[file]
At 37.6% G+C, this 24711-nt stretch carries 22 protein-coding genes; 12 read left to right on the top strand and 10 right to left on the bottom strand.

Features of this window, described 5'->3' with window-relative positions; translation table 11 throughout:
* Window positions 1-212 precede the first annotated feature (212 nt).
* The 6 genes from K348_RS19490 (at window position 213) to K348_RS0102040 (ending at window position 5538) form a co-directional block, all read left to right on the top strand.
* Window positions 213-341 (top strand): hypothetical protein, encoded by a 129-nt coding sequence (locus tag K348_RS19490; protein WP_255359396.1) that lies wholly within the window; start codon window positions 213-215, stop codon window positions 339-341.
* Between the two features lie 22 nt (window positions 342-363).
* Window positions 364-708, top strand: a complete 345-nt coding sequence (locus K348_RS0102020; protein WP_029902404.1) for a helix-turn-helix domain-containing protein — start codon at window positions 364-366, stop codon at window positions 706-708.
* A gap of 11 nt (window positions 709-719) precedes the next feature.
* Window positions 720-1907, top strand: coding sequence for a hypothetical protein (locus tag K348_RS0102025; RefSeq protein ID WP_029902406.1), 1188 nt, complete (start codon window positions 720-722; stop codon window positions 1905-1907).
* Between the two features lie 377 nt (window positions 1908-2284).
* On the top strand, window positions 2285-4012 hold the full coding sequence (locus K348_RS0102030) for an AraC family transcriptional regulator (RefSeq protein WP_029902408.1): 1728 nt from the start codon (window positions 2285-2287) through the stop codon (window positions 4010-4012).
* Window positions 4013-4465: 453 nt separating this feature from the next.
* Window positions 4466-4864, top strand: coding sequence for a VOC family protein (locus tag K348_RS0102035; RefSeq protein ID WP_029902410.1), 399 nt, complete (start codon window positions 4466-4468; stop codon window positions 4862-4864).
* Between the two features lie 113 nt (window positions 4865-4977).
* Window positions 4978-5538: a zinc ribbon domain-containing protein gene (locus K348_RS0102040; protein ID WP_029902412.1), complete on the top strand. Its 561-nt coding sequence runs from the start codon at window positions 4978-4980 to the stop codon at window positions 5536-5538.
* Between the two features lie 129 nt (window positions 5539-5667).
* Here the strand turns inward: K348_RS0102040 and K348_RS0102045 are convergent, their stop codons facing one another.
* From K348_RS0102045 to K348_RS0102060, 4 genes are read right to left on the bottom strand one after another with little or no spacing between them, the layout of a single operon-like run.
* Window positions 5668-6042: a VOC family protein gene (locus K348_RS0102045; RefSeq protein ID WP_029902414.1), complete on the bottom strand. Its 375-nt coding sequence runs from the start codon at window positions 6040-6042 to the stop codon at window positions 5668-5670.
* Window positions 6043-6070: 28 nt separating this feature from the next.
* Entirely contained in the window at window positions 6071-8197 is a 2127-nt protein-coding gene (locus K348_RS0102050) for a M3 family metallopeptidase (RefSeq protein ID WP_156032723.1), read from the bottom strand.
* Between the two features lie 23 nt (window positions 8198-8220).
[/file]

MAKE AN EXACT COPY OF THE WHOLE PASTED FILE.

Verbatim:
At 37.6% G+C, this 24711-nt stretch carries 22 protein-coding genes; 12 read left to right on the top strand and 10 right to left on the bottom strand.

Features of this window, described 5'->3' with window-relative positions; translation table 11 throughout:
* Window positions 1-212 precede the first annotated feature (212 nt).
* The 6 genes from K348_RS19490 (at window position 213) to K348_RS0102040 (ending at window position 5538) form a co-directional block, all read left to right on the top strand.
* Window positions 213-341 (top strand): hypothetical protein, encoded by a 129-nt coding sequence (locus tag K348_RS19490; protein WP_255359396.1) that lies wholly within the window; start codon window positions 213-215, stop codon window positions 339-341.
* Between the two features lie 22 nt (window positions 342-363).
* Window positions 364-708, top strand: a complete 345-nt coding sequence (locus K348_RS0102020; protein WP_029902404.1) for a helix-turn-helix domain-containing protein — start codon at window positions 364-366, stop codon at window positions 706-708.
* A gap of 11 nt (window positions 709-719) precedes the next feature.
* Window positions 720-1907, top strand: coding sequence for a hypothetical protein (locus tag K348_RS0102025; RefSeq protein ID WP_029902406.1), 1188 nt, complete (start codon window positions 720-722; stop codon window positions 1905-1907).
* Between the two features lie 377 nt (window positions 1908-2284).
* On the top strand, window positions 2285-4012 hold the full coding sequence (locus K348_RS0102030) for an AraC family transcriptional regulator (RefSeq protein WP_029902408.1): 1728 nt from the start codon (window positions 2285-2287) through the stop codon (window positions 4010-4012).
* Window positions 4013-4465: 453 nt separating this feature from the next.
* Window positions 4466-4864, top strand: coding sequence for a VOC family protein (locus tag K348_RS0102035; RefSeq protein ID WP_029902410.1), 399 nt, complete (start codon window positions 4466-4468; stop codon window positions 4862-4864).
* Between the two features lie 113 nt (window positions 4865-4977).
* Window positions 4978-5538: a zinc ribbon domain-containing protein gene (locus K348_RS0102040; protein ID WP_029902412.1), complete on the top strand. Its 561-nt coding sequence runs from the start codon at window positions 4978-4980 to the stop codon at window positions 5536-5538.
* Between the two features lie 129 nt (window positions 5539-5667).
* Here the strand turns inward: K348_RS0102040 and K348_RS0102045 are convergent, their stop codons facing one another.
* From K348_RS0102045 to K348_RS0102060, 4 genes are read right to left on the bottom strand one after another with little or no spacing between them, the layout of a single operon-like run.
* Window positions 5668-6042: a VOC family protein gene (locus K348_RS0102045; RefSeq protein ID WP_029902414.1), complete on the bottom strand. Its 375-nt coding sequence runs from the start codon at window positions 6040-6042 to the stop codon at window positions 5668-5670.
* Window positions 6043-6070: 28 nt separating this feature from the next.
* Entirely contained in the window at window positions 6071-8197 is a 2127-nt protein-coding gene (locus K348_RS0102050) for a M3 family metallopeptidase (RefSeq protein ID WP_156032723.1), read from the bottom strand.
* Between the two features lie 23 nt (window positions 8198-8220).